November 20, 2013, by Malvika Johal
Malaysian Rainforest Project
Biology student James Mudie took part in a trip to the tropical rainforests of the Krau Wildlife Reserve, Malaysia this summer. While he was there he assisted with research into the agriculture carried out by local people and its impact on forest regeneration. Funded thanks to donations from alumni and friends to the Cascade fund, James tells us just why this was such an unforgettable trip for him.
“During the summer of 2013, a fellow student and I were given the opportunity to spend 6 weeks in Malaysia, assisting the work of Saifon Sittimongkol, a PhD student. We were part of a team consisting of five undergraduates, a PhD student, a Masters student and a WWF volunteer. Saifon’s project took place in Krau wildlife reserve, a protected area of rainforest about 2 hours away from Kuala Lumpur. The project aimed to assess the impact of subsistence agriculture, carried out by the Orang Asli (indigenous people living in the reserve) on rainforest structure.
Our trip began with three weeks at the Malaysia Campus, where we spent time analysing camera trap footage for Elephant conservation group Management & Ecology of Malaysian Elephants (MEME). It was a privilege to experience and be a part of such an important conservation effort. As a Biology student I found it very interesting to gain an insight into the world of conservation, and how organisations such as MEME operate on a day-to-day basis.
At the beginning of our fourth week in Malaysia we headed to the forest to begin fieldwork. During our time in the forest we stayed either in Orang Asli villages or in tents. Our work took us to a number of different parts of the forest. We spent a lot of time trekking around the forest, often spotting evidence of animal activity, such as tiger pugmarks and bear scratch marks. During the course of Saifon’s work I learnt many practical skills, which be very useful in future fieldwork. Meeting and living with Orang Asli families was amazing, unlike anything I’ve ever experienced before. From living in timber huts, to observing ingenious bush craft skills, it was a pleasure spending time with them. We were able to get to know three Orang Asli particularly well, as they were our forest guides. Scaling trees in seconds and building bridges in minutes, our guides were a constant source of amazement. Using the little Malay I had picked up we could make basic conversation, which was very rewarding.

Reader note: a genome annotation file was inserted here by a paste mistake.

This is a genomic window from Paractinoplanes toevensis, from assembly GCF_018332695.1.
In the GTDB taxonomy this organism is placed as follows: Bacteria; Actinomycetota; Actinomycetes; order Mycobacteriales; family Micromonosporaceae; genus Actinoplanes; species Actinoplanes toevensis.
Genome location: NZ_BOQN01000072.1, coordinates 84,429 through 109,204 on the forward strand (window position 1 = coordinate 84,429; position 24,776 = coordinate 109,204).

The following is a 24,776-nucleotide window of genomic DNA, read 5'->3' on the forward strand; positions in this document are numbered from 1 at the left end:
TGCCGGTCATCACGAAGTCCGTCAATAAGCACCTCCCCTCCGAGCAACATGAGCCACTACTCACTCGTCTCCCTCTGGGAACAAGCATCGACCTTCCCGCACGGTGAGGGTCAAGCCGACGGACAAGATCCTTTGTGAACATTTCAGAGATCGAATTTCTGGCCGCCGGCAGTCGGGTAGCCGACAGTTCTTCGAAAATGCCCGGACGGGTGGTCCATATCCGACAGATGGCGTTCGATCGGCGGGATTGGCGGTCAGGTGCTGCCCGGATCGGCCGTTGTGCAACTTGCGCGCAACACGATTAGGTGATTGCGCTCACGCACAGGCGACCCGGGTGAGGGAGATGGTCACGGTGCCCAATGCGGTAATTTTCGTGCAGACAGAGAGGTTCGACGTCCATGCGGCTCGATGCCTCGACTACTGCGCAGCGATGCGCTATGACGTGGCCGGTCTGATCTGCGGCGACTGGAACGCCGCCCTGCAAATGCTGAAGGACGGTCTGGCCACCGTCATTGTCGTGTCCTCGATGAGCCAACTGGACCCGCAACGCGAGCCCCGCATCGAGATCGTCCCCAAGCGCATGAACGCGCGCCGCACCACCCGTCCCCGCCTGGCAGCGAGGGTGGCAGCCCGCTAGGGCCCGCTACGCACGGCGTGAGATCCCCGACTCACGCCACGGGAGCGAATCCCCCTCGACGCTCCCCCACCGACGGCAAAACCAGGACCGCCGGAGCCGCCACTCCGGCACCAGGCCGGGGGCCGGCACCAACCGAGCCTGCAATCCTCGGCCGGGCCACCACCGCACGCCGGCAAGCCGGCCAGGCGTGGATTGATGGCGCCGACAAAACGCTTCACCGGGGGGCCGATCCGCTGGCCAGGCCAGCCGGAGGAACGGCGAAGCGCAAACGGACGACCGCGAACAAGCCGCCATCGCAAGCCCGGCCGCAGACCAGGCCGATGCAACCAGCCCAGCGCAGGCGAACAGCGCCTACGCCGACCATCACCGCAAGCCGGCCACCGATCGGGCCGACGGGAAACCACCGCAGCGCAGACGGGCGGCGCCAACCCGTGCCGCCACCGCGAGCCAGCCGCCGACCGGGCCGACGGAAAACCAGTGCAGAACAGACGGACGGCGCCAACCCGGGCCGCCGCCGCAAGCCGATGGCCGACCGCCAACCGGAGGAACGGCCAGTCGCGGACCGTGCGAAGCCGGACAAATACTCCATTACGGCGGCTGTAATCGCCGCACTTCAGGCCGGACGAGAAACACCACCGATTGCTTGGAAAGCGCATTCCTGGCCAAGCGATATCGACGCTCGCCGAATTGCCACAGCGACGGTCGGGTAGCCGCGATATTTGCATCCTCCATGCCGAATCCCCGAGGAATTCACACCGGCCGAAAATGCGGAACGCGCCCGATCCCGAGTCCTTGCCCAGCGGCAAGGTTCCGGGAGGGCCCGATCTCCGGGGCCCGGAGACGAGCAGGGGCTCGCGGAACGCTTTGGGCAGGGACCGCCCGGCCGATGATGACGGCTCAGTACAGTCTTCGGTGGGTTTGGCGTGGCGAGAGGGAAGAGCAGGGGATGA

This trip, made possible by funding from the alumni and friends has provided others and me with invaluable experience both in and out of the field. My time in the forest has deepened my interest in wildlife and conservation and provided me with memories which I will never forget.”
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